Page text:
This next quilt would make a great starter quilt for a newbie, but I’m not a newbie quilter and I love it for its simplicity and cheerful colors.
Here’s a table runner that looks like it has log cabin blocks, but the author shows you a time-saving short-cut for creating this look.
Another simple design…
But, I think this next one is my favorite. Given the name of the quilt pattern (T-Ball), I believe it’s supposed to look like T-shirts but my imagination says it also looks like kimonos. Either way, it’s cute.
The patterns in this book use 5 fat quarters for quick and easy quilts, but many of them can also be made with Jelly Roll strips, so it’s a pretty handy book to have. You can find out more about this book at Martingale’s website.
Written by Katja Marek, “The New Hexagon” was just released through Martingale Press. Katja Marek takes hexagons, which have been all the rave, a step farther by breaking them down into individual designs within each hexagon block.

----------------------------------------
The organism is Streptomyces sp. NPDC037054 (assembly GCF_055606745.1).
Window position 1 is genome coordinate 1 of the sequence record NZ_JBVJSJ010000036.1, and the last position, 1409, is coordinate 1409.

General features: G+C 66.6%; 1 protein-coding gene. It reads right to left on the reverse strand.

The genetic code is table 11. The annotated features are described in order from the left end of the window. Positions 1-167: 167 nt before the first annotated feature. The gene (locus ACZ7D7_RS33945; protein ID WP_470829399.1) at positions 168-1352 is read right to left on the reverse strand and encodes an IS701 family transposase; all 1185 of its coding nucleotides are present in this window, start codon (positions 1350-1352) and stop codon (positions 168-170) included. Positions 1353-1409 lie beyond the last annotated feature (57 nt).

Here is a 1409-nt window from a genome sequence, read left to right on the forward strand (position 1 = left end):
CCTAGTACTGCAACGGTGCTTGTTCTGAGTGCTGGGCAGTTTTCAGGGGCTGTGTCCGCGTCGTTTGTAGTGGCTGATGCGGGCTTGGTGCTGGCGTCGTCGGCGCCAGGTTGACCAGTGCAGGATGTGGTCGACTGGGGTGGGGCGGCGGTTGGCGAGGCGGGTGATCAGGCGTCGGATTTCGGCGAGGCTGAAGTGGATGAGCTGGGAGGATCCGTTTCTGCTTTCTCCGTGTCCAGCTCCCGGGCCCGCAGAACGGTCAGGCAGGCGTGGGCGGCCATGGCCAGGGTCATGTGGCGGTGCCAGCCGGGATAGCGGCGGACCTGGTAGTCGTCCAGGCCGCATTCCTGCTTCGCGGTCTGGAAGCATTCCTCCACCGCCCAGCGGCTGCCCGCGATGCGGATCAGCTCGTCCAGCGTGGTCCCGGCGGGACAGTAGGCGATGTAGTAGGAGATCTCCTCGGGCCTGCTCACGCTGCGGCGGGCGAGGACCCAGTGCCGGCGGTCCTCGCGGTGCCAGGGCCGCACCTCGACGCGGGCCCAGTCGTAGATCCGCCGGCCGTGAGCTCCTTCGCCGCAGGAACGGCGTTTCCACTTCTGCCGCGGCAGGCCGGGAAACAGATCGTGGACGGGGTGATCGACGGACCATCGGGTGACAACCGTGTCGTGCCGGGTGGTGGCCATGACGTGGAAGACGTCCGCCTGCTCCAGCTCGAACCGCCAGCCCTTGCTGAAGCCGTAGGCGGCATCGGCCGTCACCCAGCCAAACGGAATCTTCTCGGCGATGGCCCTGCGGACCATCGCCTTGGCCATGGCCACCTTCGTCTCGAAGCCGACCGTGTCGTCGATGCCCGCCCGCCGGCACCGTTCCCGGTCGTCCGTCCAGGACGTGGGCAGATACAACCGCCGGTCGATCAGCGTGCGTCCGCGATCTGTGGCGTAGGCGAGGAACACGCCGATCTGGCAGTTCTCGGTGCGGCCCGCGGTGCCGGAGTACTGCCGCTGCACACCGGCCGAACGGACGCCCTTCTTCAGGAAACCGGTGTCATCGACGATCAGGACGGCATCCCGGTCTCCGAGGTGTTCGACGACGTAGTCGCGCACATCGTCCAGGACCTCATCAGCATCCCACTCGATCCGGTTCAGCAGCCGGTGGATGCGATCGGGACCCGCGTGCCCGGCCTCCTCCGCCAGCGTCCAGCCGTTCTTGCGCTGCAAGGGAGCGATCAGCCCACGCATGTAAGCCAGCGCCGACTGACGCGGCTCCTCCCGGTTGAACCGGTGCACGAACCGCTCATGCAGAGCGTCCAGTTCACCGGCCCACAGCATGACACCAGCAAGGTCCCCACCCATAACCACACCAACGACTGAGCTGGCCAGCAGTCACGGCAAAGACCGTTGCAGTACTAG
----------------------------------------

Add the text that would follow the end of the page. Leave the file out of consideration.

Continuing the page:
One thing I want you to notice in this Table of Contents is that, although there may be a lot of different blocks, Katja has devoted the first 20 pages, or so, to instructions and information all about English Paper Piecing from which kind of paper to use to stitching the pieces together.
Each of the blocks includes a finished hexagon block and a full-size pattern to make your own.
You can go simple and put just a few hexagons into a quilt.
Or you can make a lot of blocks and make them into a larger quilt. Notice in the following quilt the secondary design element created with the 6-pointed stars between the hexagons.
Many thanks to Martingale Press for providing this book for review.
If you think you might be interested in more information on this book, check out Martingale’s website here.